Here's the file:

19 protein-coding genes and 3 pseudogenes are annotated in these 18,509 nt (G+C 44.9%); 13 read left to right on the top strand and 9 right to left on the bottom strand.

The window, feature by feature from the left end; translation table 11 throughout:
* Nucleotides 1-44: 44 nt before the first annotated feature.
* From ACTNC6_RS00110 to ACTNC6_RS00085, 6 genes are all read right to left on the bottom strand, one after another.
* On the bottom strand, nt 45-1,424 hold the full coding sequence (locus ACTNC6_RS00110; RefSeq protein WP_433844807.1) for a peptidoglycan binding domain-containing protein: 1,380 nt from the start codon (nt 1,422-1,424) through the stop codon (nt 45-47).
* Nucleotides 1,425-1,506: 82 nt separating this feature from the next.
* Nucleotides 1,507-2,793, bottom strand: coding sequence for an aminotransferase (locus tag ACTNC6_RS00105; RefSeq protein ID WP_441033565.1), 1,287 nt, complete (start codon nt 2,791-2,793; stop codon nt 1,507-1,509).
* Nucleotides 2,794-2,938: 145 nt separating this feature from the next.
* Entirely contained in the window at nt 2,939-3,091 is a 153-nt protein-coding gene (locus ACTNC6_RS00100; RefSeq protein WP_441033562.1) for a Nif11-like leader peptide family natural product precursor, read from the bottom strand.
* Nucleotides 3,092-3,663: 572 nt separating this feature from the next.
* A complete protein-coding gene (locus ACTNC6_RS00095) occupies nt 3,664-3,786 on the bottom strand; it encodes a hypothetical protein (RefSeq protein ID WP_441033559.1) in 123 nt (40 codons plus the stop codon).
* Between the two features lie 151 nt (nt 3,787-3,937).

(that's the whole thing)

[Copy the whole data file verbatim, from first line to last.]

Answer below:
19 protein-coding genes and 3 pseudogenes are annotated in these 18,509 nt (G+C 44.9%); 13 read left to right on the top strand and 9 right to left on the bottom strand.

The window, feature by feature from the left end; translation table 11 throughout:
* Nucleotides 1-44: 44 nt before the first annotated feature.
* From ACTNC6_RS00110 to ACTNC6_RS00085, 6 genes are all read right to left on the bottom strand, one after another.
* On the bottom strand, nt 45-1,424 hold the full coding sequence (locus ACTNC6_RS00110; RefSeq protein WP_433844807.1) for a peptidoglycan binding domain-containing protein: 1,380 nt from the start codon (nt 1,422-1,424) through the stop codon (nt 45-47).
* Nucleotides 1,425-1,506: 82 nt separating this feature from the next.
* Nucleotides 1,507-2,793, bottom strand: coding sequence for an aminotransferase (locus tag ACTNC6_RS00105; RefSeq protein ID WP_441033565.1), 1,287 nt, complete (start codon nt 2,791-2,793; stop codon nt 1,507-1,509).
* Nucleotides 2,794-2,938: 145 nt separating this feature from the next.
* Entirely contained in the window at nt 2,939-3,091 is a 153-nt protein-coding gene (locus ACTNC6_RS00100; RefSeq protein WP_441033562.1) for a Nif11-like leader peptide family natural product precursor, read from the bottom strand.
* Nucleotides 3,092-3,663: 572 nt separating this feature from the next.
* A complete protein-coding gene (locus ACTNC6_RS00095) occupies nt 3,664-3,786 on the bottom strand; it encodes a hypothetical protein (RefSeq protein ID WP_441033559.1) in 123 nt (40 codons plus the stop codon).
* Between the two features lie 151 nt (nt 3,787-3,937).